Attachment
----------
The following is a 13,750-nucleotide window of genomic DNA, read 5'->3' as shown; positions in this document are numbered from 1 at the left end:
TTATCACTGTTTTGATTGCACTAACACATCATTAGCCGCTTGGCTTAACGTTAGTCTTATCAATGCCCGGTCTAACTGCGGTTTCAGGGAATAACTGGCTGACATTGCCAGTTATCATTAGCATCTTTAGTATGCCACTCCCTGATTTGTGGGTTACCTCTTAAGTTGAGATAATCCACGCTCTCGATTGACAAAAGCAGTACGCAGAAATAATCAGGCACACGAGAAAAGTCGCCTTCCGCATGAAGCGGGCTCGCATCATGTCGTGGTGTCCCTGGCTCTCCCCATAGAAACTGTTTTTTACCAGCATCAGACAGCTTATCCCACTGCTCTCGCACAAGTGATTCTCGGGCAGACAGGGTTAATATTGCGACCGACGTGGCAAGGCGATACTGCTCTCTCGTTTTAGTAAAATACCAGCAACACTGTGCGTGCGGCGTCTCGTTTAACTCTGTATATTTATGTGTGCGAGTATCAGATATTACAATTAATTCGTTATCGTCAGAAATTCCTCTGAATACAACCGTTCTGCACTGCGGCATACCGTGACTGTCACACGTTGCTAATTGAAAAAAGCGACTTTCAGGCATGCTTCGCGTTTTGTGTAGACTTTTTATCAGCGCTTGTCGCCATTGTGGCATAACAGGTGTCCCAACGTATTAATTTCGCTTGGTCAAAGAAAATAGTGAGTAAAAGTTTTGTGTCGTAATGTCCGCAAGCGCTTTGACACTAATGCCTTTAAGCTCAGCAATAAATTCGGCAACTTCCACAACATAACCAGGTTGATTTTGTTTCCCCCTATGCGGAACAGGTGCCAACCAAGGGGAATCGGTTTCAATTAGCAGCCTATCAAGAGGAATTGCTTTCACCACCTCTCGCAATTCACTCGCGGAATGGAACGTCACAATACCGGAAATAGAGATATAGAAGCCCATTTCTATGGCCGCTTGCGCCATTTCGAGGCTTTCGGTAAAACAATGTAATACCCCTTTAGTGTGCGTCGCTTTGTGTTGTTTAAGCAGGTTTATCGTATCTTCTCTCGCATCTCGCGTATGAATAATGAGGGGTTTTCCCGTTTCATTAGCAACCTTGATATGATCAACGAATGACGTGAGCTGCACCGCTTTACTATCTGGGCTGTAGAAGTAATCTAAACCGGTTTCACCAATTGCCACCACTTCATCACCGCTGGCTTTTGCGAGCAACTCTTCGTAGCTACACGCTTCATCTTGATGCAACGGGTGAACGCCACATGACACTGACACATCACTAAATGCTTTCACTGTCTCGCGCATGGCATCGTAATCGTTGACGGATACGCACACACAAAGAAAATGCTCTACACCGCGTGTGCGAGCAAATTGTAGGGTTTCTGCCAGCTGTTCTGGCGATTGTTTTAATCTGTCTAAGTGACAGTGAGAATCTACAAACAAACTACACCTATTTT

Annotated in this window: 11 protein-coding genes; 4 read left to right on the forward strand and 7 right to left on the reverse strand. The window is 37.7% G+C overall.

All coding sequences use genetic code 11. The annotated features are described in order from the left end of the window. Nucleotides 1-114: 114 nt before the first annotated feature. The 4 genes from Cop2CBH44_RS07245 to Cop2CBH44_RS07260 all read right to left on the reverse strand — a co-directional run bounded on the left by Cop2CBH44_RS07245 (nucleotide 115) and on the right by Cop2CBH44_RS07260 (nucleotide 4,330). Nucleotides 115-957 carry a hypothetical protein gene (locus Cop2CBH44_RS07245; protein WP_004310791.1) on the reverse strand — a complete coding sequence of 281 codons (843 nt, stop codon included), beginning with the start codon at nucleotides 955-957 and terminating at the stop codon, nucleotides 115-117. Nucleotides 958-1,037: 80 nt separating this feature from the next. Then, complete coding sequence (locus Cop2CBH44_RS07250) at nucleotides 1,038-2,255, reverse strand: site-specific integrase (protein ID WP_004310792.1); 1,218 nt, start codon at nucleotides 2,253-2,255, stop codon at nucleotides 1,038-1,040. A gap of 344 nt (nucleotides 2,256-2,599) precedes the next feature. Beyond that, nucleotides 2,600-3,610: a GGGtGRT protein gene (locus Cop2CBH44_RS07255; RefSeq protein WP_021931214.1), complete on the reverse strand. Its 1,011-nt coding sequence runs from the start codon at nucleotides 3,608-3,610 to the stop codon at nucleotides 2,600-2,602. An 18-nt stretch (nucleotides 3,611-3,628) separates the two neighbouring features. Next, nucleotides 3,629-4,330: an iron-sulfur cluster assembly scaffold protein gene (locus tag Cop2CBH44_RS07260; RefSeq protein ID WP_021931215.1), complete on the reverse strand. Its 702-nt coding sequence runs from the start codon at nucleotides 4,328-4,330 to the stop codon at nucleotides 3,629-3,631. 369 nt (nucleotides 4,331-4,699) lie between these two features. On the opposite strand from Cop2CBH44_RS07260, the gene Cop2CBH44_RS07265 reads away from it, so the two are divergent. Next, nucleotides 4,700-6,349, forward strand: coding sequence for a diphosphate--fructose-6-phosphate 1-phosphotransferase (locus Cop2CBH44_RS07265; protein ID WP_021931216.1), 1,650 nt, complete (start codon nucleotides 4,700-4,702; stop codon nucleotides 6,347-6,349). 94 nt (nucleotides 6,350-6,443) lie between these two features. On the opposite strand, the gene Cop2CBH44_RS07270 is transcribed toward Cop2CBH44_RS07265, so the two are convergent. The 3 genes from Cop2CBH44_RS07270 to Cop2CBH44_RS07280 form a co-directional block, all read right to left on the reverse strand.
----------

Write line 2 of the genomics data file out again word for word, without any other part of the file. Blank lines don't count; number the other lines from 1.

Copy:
TTATCACTGTTTTGATTGCACTAACACATCATTAGCCGCTTGGCTTAACGTTAGTCTTATCAATGCCCGGTCTAACTGCGGTTTCAGGGAATAACTGGCTGACATTGCCAGTTATCATTAGCATCTTTAGTATGCCACTCCCTGATTTGTGGGTTACCTCTTAAGTTGAGATAATCCACGCTCTCGATTGACAAAAGCAGTACGCAGAAATAATCAGGCACACGAGAAAAGTCGCCTTCCGCATGAAGCGGGCTCGCATCATGTCGTGGTGTCCCTGGCTCTCCCCATAGAAACTGTTTTTTACCAGCATCAGACAGCTTATCCCACTGCTCTCGCACAAGTGATTCTCGGGCAGACAGGGTTAATATTGCGACCGACGTGGCAAGGCGATACTGCTCTCTCGTTTTAGTAAAATACCAGCAACACTGTGCGTGCGGCGTCTCGTTTAACTCTGTATATTTATGTGTGCGAGTATCAGATATTACAATTAATTCGTTATCGTCAGAAATTCCTCTGAATACAACCGTTCTGCACTGCGGCATACCGTGACTGTCACACGTTGCTAATTGAAAAAAGCGACTTTCAGGCATGCTTCGCGTTTTGTGTAGACTTTTTATCAGCGCTTGTCGCCATTGTGGCATAACAGGTGTCCCAACGTATTAATTTCGCTTGGTCAAAGAAAATAGTGAGTAAAAGTTTTGTGTCGTAATGTCCGCAAGCGCTTTGACACTAATGCCTTTAAGCTCAGCAATAAATTCGGCAACTTCCACAACATAACCAGGTTGATTTTGTTTCCCCCTATGCGGAACAGGTGCCAACCAAGGGGAATCGGTTTCAATTAGCAGCCTATCAAGAGGAATTGCTTTCACCACCTCTCGCAATTCACTCGCGGAATGGAACGTCACAATACCGGAAATAGAGATATAGAAGCCCATTTCTATGGCCGCTTGCGCCATTTCGAGGCTTTCGGTAAAACAATGTAATACCCCTTTAGTGTGCGTCGCTTTGTGTTGTTTAAGCAGGTTTATCGTATCTTCTCTCGCATCTCGCGTATGAATAATGAGGGGTTTTCCCGTTTCATTAGCAACCTTGATATGATCAACGAATGACGTGAGCTGCACCGCTTTACTATCTGGGCTGTAGAAGTAATCTAAACCGGTTTCACCAATTGCCACCACTTCATCACCGCTGGCTTTTGCGAGCAACTCTTCGTAGCTACACGCTTCATCTTGATGCAACGGGTGAACGCCACATGACACTGACACATCACTAAATGCTTTCACTGTCTCGCGCATGGCATCGTAATCGTTGACGGATACGCACACACAAAGAAAATGCTCTACACCGCGTGTGCGAGCAAATTGTAGGGTTTCTGCCAGCTGTTCTGGCGATTGTTTTAATCTGTCTAAGTGACAGTGAGAATCTACAAACAAACTACACCTATTTT